Syrian-Kurdish demonstrators wave Kurdish flags as well as flags with the face of Kurdistan Worker's Party (PKK) leader Abdullah Ocalan as they protest against demographic changes forced by Turkey to repopulate Kurdish areas, in Qamishli on June 23, 2018. (Delil Souleiman) (AFP)
In accordance with two separate agreements between Turkey and the US on October 17, and Turkey and Russia on October 22, Kurdish-dominated Syrian Democratic Forces (SDF) began redeploying to new positions about 30 kilometers (18.5 miles) away from the Syrian-Turkish border, to end Turkey’s Operation Peace Spring in the east of the Euphrates last month, which displaced more than 100,000 civilians and killed dozens in Syria and 20 in Turkey.
Ankara aims to block Syrian Kurdish territorial gains and has said Syrian Kurdish fighters are tied to the Kurdistan Workers’ Party (PKK), which Turkey has fought for more than three decades and which is designated as a terrorist group by Turkey, the European Union and the United States.
Founded in 1978 by a group of Kurdish students led by Abdullah Öcalan, the PKK was formed in an effort to establish linguistic, cultural, and political rights for Turkey’s ethnic Kurdish minority and in response to growing discontent over the suppression of Turkey’s ethnic Kurds.
The organization evolved into a militant group that regularly launched attacks across Turkey in the name of Kurdish nationalism. Tens of thousands of people have been killed within Turkey’s borders over the past few decades and Turkey has tried to counter the threat of the PKK for years.
PKK ties in northeast Syria
The PKK is part of an umbrella political organization known as the Kurdistan Communities Union (KCK), which is committed to implementing Öcalan’s ideology of Democratic Confederalism in political parties of Greater Kurdistan. In addition to the PKK in Turkey, the KCK is represented by the Democratic Union Party (PYD), in Syria, the Kurdistan Free Life Party (PJAK) in Iran, and the Kurdistan Democratic Solution Party (PÇDK) in Iraq.
The KCK’s executive committee of senior staff is trained by the PKK in Qandil mountains— a base in Iraq used by the party since the 1990s— and communicates directly with the leaders of the PYD’s militant arm, the People’s Protection Units (YPG).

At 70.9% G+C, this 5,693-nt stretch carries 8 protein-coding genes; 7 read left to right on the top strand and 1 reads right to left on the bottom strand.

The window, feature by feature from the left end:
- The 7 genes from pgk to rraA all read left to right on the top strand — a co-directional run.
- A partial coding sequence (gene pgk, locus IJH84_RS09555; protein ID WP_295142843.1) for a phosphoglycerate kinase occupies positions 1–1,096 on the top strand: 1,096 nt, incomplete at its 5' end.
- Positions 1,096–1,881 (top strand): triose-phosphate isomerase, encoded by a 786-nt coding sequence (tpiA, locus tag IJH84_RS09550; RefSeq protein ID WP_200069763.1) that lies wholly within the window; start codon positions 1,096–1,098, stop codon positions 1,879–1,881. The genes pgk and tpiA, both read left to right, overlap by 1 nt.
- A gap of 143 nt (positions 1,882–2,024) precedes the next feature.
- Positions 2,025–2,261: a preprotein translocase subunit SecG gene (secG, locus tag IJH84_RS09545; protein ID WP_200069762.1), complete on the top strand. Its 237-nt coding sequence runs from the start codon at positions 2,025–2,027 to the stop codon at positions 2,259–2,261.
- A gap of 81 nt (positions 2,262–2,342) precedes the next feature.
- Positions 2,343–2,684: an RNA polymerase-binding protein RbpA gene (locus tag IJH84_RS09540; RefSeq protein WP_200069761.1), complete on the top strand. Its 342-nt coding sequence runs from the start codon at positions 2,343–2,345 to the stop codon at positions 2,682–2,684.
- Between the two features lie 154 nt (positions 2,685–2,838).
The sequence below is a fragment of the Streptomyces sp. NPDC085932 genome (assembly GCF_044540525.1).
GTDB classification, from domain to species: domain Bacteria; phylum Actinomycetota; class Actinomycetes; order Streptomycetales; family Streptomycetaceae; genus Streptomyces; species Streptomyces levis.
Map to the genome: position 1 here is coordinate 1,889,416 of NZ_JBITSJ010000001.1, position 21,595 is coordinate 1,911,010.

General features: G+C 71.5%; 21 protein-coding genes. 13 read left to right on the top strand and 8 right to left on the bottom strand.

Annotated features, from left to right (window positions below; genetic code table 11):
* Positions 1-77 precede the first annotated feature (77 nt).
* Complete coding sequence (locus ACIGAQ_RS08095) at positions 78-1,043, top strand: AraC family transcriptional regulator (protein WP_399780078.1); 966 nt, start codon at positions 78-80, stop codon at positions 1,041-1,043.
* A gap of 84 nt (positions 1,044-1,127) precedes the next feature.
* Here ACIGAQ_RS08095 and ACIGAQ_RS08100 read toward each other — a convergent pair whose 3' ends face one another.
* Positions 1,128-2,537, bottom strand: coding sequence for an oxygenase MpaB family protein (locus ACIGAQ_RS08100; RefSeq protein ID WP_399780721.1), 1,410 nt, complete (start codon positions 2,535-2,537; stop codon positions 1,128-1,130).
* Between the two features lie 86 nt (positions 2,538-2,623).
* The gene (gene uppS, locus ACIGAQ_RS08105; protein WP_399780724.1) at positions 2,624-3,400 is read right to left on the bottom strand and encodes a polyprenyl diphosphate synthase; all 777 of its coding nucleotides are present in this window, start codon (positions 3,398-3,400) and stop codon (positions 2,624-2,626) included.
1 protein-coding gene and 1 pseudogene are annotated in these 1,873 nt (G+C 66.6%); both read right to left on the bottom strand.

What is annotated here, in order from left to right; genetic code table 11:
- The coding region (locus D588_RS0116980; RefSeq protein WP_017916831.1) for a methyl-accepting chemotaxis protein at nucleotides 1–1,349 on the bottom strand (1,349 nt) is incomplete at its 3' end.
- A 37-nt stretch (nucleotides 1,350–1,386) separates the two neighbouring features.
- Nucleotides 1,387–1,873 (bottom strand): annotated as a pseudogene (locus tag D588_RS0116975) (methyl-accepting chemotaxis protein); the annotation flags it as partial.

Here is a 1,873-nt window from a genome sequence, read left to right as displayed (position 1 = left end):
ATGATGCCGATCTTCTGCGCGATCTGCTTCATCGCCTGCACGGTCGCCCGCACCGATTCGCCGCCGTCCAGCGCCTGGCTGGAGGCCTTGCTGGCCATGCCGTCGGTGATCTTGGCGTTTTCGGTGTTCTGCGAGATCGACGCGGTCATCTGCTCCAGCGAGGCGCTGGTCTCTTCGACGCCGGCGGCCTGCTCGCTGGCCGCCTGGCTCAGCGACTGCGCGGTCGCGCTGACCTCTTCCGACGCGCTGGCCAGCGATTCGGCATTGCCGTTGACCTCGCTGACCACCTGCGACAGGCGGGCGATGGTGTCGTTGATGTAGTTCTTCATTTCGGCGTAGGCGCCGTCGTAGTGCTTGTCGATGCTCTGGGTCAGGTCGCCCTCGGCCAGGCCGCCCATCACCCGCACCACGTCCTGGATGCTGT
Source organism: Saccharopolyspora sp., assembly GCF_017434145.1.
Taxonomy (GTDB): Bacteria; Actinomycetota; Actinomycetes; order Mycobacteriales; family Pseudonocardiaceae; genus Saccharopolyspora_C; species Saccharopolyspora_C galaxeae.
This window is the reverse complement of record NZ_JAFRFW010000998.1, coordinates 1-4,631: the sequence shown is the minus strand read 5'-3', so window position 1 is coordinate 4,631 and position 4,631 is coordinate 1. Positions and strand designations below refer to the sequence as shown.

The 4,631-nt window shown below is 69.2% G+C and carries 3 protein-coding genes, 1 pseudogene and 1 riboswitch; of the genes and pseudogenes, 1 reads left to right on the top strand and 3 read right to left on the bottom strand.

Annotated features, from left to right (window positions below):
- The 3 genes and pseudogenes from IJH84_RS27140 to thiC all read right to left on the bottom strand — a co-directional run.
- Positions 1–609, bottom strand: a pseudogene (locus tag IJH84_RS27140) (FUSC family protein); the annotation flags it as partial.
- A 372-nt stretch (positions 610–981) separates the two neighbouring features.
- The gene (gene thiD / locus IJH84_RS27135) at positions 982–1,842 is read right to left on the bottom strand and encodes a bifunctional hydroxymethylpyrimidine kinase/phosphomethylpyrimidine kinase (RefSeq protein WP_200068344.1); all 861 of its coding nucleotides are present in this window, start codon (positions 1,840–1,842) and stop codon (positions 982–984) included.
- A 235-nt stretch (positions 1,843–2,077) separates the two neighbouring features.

YPG leaders make no secret of their loyalty to Öcalan and his governing ideology; they prominently display Öcalan’s image and implement his political project through a system of popularly elected administrative councils that allow local communities to exercise autonomous control.
Based on a Marxist ideology, Öcalan’s Democratic Confederalism aims to build a socialist regime meant to replace the nation-states and capitalist governments in the region and to empower monitories to transcend sectarian and nationalist parties, said Abdullah Hawaz, Kurdish affairs researcher based in London.
“PKK usually has what you could say ‘ideological indoctrination’ classes and YPG has implemented the same model,” he said. “You have to believe in Öcalan’s ideology.”
While there are certainly fighters who don’t subscribe to the ideology, the group itself aims to establish such a regime. The PYD ideology is socially progressive and more inclusive, he added, but the curtailing of political freedoms and their economic model might be problematic; its economic model is mostly based on co-operatives and ‘economic solidarity’ with strong socialist and communist leanings based on absolute control of the state.
“This model hasn’t sustained anywhere and I have no reason to believe it would have worked if they continue to build such a regime,” Hawaz added.
The link between the PKK and PYD is not merely limited to ideology but organizational structure as well.
Talat Silo, the former spokesman of the SDF who defected in 2017, said in an interview that the YPG, which dominates and leads the SDF, takes direct orders from PKK.
The PKK and its Syrian affiliates have pursued a dual objective since 2012. They aimed to improve their strategic position with regards to Turkey by establishing a “continuous militarized land belt” along the Syria-Turkey border and establishing “democratic self-administration” over the Kurdish and non-Kurdish communities that fell under their control.
As the SDF became crucial to the US mission to defeat the Islamic State (IS), Turkey grew fearful that the Kurdish forces were gaining influence close to the Turkish border, establishing institutions and gaining clout with the Americans, experts said.